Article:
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Many months ago, I received a free copy of Never Eat Alone through the Goodreads First Reads program. I took the book to work with me, reading a page or section or chapter each day with my co-workers, sharing the valuable insights I was gaining by reading Mr. Ferrazzi’s advice.

The very beginning of the book was helpful. The very end off the book was helpful. The middle 200 or so pages? Not so much.

I honestly hope that I never have to work with someone who thinks that what Mr. Ferrazzi promotes in this book is acceptable behavior. It is not. Much of what he discusses is creepy, annoying, rude, or just downright inappropriate.

He suggests thoroughly researching the person you’re looking to meet with, so that you can discuss your shared interests. I’m sorry, but if I’ve just met you three seconds ago, please do not let on that you know where I went to high school, the names of my pets, and that I enjoy reading and reviewing young adult novels, despite being in my mid-twenties. I will politely excuse myself from this potential stalker before things get out of hand.

He suggests throwing dinner parties with two waves of friends – one wave which is only invited to come after dinner, but that wouldn’t be offended by not being good enough to attend your actual event. If you don’t want them there for the full event, why are you bothering inviting them at all?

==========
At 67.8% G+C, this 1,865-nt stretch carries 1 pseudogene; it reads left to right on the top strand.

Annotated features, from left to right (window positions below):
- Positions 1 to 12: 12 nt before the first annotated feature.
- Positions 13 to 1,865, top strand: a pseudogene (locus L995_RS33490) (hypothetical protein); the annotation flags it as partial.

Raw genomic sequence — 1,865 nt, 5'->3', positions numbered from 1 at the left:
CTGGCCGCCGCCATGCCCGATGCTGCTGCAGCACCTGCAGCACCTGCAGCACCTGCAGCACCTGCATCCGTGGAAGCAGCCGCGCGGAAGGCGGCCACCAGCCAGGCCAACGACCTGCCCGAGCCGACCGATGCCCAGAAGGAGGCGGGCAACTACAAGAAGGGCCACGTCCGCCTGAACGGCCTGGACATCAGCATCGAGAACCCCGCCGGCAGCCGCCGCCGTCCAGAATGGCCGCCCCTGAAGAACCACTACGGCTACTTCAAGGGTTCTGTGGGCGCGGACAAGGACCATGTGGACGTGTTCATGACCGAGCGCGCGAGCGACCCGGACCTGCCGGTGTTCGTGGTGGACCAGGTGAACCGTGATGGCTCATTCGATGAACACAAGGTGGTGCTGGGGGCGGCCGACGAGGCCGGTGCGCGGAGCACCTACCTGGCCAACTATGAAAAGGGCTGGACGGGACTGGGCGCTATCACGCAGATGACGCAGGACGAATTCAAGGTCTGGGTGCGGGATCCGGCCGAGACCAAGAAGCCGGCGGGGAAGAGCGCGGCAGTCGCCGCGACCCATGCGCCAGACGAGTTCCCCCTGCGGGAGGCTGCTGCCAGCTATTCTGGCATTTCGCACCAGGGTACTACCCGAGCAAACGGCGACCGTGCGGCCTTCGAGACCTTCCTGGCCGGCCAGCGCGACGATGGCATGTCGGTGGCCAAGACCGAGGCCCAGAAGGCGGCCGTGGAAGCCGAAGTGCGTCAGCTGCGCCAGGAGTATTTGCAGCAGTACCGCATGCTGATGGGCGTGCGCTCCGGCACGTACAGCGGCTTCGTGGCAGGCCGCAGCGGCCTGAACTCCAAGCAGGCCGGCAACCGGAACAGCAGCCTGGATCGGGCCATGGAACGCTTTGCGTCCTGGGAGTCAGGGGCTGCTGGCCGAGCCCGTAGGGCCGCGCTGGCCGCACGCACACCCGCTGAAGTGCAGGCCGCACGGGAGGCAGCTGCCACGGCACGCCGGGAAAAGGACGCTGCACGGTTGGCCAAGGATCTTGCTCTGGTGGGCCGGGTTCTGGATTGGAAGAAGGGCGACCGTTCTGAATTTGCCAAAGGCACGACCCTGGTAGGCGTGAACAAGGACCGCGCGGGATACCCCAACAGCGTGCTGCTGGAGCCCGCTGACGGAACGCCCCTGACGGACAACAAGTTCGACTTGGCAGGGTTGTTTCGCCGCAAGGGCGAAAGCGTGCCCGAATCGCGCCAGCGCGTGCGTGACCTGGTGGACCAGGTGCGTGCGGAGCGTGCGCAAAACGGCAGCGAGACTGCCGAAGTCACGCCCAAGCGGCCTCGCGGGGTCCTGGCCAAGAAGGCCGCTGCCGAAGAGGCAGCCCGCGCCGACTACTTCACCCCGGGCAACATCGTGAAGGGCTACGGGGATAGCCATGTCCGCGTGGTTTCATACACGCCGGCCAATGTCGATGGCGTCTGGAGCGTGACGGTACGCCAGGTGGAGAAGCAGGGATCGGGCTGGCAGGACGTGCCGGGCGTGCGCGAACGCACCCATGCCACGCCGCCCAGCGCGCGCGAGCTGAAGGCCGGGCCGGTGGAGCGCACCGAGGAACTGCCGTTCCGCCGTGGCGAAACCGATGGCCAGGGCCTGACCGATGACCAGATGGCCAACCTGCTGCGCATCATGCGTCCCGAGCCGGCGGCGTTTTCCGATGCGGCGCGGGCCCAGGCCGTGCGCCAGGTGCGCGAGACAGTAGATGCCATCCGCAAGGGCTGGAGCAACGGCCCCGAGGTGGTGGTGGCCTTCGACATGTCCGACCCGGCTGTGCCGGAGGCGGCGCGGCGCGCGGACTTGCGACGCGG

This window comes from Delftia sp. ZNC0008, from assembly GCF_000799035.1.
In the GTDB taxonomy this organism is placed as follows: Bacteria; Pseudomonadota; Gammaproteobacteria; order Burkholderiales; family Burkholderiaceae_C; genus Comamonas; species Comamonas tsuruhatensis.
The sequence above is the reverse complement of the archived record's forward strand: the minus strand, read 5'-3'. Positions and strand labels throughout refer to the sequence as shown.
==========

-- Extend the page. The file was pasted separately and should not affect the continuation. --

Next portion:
He suggests ranking your friends and contacts from 1-3, signifying how often you need to contact them. What if they films out that they’re a 3 for you (meaning you contact them once a year), but to them, you’re a 1 (frequent contact)? Feelings are bound to get hurt, and then that relationship you’ve spent so long curating goes right out the window.

There is some good advice in here, don’t get me wrong. I particularly liked the advice on building your brand. But overall, the advice is questionable – I think only very specific personality types in very specific industries could pull off everything that’s been suggested here – and a lot of the chapters seem to solely consist of Mr. Ferrazzi patting himself on the back for being successful, or firing off a string of people he considers friends.

Never Eat Alone isn’t exactly a waste of time, but I wouldn’t suggest running out to immediately buy a copy, either.

Final rating: ★